Thursday, February 24, 2011

The Stanford Experiment

“The Experimentation of America’s Prisons”

In 1971 a team of researchers led by psychology Professor Philip Zimbardo, at Stanford University, conducted an experiment of the psychological effects of becoming a prisoner and or prison guard. Twenty – four undergraduates were selected out of 75 to play the roles of both guards and prisoners and become residents in a mock prison in the basement of the psychology building.
These roles were randomly assigned and the cast adapted to their roles well beyond that which were expected, so much so, that many of the characters playing guards became authoritarian in their demeanors, displaying draconian measures. Their action and conduct became so real, that a couple of participants quit the experiment quite early. Thus leading to the experiment being put on hold only after 6 days.
Many found themselves disturbed by the experiment and even held that it was too controversial to allow it to continue. The news media and all of America was outraged over the torture and abuse of prisoners al Abu Ghraib but surprisingly “ no one is outraged over the mistreatment and manufacturing of conduct reports, violation of constitutional rights, denial of parole of prisoners who are rehabilitated, and the continuous promoting of dehumanization of Americans locked behind these walls and gates.
In Zimbardo’s study, he was overheard telling the guards,” you can create in the prisoners feelings of boredom, a sense of fear to some degree, you can even create a notion of arbitrariness that their life is totally controlled by us, by the system, you, me, and they’ll have no privacy… We’re going to take away their individuality in various ways.”
This practice can be seen today where prisoners are forced to feel this sense of powerlessness.” That is, because of their incarceration, the guards and the administration has all the power and prisoners have none.”
Much like the study at Stanford University which grew out of hand, prisoners all over the country have suffered, and been forced to accept sadistic and humiliating treatment from guards.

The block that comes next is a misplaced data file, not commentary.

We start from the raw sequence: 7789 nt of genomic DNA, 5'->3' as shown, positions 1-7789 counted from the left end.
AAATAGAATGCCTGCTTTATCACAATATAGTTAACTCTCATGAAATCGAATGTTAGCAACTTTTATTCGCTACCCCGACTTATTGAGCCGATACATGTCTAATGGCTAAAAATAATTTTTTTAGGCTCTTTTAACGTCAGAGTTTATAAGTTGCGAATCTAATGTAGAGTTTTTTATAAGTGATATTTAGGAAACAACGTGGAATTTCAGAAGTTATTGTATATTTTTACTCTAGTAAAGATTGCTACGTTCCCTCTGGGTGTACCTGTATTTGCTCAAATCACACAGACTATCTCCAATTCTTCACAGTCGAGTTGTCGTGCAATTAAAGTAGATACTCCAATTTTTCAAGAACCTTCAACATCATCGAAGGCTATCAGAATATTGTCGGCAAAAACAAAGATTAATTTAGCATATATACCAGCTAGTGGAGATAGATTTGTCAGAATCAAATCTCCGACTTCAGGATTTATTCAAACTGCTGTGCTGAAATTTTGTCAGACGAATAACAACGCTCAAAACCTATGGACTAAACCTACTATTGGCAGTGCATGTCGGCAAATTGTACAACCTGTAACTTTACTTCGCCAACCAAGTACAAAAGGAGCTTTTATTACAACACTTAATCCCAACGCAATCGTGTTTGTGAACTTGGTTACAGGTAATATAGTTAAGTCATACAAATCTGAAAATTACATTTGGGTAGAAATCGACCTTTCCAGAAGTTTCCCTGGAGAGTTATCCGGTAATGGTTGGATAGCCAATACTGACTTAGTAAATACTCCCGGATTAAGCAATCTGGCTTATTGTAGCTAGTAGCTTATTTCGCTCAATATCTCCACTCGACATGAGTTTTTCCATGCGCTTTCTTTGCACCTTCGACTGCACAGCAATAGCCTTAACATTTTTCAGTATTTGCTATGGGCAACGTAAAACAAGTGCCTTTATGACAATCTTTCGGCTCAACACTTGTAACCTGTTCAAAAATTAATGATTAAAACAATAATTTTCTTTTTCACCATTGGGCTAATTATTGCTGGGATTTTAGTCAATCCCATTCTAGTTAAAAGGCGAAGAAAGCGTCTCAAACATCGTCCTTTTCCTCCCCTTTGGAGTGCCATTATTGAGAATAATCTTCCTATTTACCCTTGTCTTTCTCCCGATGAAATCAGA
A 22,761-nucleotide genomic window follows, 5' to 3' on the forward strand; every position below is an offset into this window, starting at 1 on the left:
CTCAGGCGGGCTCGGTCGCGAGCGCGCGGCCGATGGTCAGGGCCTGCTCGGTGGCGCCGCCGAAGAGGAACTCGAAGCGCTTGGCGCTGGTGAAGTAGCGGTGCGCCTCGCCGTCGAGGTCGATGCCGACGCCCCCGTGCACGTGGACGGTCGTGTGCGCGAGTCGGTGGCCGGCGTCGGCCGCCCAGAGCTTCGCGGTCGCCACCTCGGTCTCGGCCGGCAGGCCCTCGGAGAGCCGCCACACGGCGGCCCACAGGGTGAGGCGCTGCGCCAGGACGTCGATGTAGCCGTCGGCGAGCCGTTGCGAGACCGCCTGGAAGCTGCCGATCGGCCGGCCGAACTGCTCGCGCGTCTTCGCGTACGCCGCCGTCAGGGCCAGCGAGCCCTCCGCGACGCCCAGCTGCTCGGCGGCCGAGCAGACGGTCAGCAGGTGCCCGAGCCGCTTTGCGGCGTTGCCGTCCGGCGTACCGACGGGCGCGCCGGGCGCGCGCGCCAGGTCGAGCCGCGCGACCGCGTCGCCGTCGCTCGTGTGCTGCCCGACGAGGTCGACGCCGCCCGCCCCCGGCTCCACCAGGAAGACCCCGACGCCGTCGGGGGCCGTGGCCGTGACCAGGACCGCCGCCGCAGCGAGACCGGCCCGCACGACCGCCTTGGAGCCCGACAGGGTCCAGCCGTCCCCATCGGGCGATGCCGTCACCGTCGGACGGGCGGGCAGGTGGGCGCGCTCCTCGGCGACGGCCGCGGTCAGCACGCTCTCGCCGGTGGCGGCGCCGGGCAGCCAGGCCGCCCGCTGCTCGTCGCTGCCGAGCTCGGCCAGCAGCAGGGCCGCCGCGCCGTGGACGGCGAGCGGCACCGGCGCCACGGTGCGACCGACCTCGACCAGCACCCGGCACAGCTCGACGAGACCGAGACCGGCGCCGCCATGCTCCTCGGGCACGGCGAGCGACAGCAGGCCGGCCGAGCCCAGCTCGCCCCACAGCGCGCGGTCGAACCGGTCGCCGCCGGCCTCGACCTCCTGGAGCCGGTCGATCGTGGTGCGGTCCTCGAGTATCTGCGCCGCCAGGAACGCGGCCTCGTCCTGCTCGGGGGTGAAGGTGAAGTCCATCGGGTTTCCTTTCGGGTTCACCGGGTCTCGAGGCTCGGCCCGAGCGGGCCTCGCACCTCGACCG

Unfortunately the high level of stress and anxiety progressively has led from rebellion to inhibition and mental breakdown as men began showing severe emotional disturbances. My own experience in various institution segregation units I’ve seen men begin to smear feces all over their bodies. I have witness men begin to scream, to curse, to go into fits of rage having lost all sense of control. As a prisoner myself, I can only become angry and frustrated at the conditions which excascerbate these symptoms and cause these men to want death over life. Even here at Racine Correctional Institution, there are guards who use the knowledge of prisoner’s mental illness and another method to harass prisoners.
Sanitary conditions decline rapidly, made worse by some prisoners who are suffering from mental illness that urinate and defecate on the floors, beds, walls and doors of the cells. And as punishment guards punish these mentally ill prisoners by removing their mattress, leaving them to sleep on slabs of concrete, or rubber floor mats – Some are even forced to go nude for days and fed their meals off the floor as a method of degradation, as they are ordered to the back of the cell, directed to face the wall and to kneel down.
I have witnessed many new guards come in with some sense of humanity and after the probationary period grow increasingly cruel--- at least half of the prison guards exhibit genuine sadistic tendencies and racial predjudices for blacks and gay males.
The Stanford experiment ended on August 20, 1971, only six days after it began instead of the fourteen it was supposed to have lasted.
Professor Zimbardo, reported his findings in 1971 to the U.S. House Committee on the Judiciary.
Many would probably argue that such a study as that which was held in 1971 would not be conducted today. However, the truth is these acts are carried out daily in prison all around the state, here in Wisconsin. All too often tyrannical leadership and arbitrariness amd capriciousness is a reality for men and women locked inside these Correctional Institutions.
And yet, Wisconsinites are not angered or outraged by the mistreatment and abuse that haunts many who already come from abusive backgrounds, mental illness, as well as alcohol and drug addictions

Juan Ward

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